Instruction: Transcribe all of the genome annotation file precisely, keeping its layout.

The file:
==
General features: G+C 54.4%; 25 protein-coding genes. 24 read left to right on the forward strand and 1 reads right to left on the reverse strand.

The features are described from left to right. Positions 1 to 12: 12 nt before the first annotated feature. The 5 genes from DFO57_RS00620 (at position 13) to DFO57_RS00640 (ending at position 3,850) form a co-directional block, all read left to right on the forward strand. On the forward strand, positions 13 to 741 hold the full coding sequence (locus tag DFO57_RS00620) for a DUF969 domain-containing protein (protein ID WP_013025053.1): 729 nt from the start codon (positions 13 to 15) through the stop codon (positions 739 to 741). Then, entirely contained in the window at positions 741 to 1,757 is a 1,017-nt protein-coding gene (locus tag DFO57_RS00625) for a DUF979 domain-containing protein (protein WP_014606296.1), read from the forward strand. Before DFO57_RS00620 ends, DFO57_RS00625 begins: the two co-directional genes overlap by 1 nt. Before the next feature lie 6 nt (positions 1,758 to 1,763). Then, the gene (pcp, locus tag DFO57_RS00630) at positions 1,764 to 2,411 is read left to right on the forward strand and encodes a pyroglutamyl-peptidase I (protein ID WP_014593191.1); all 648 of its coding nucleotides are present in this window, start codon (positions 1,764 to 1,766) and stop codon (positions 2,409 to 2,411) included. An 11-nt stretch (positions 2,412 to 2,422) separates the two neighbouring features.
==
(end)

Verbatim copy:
General features: G+C 54.4%; 25 protein-coding genes. 24 read left to right on the forward strand and 1 reads right to left on the reverse strand.

The features are described from left to right. Positions 1 to 12: 12 nt before the first annotated feature. The 5 genes from DFO57_RS00620 (at position 13) to DFO57_RS00640 (ending at position 3,850) form a co-directional block, all read left to right on the forward strand. On the forward strand, positions 13 to 741 hold the full coding sequence (locus tag DFO57_RS00620) for a DUF969 domain-containing protein (protein ID WP_013025053.1): 729 nt from the start codon (positions 13 to 15) through the stop codon (positions 739 to 741). Then, entirely contained in the window at positions 741 to 1,757 is a 1,017-nt protein-coding gene (locus tag DFO57_RS00625) for a DUF979 domain-containing protein (protein WP_014606296.1), read from the forward strand. Before DFO57_RS00620 ends, DFO57_RS00625 begins: the two co-directional genes overlap by 1 nt. Before the next feature lie 6 nt (positions 1,758 to 1,763). Then, the gene (pcp, locus tag DFO57_RS00630) at positions 1,764 to 2,411 is read left to right on the forward strand and encodes a pyroglutamyl-peptidase I (protein ID WP_014593191.1); all 648 of its coding nucleotides are present in this window, start codon (positions 1,764 to 1,766) and stop codon (positions 2,409 to 2,411) included. An 11-nt stretch (positions 2,412 to 2,422) separates the two neighbouring features.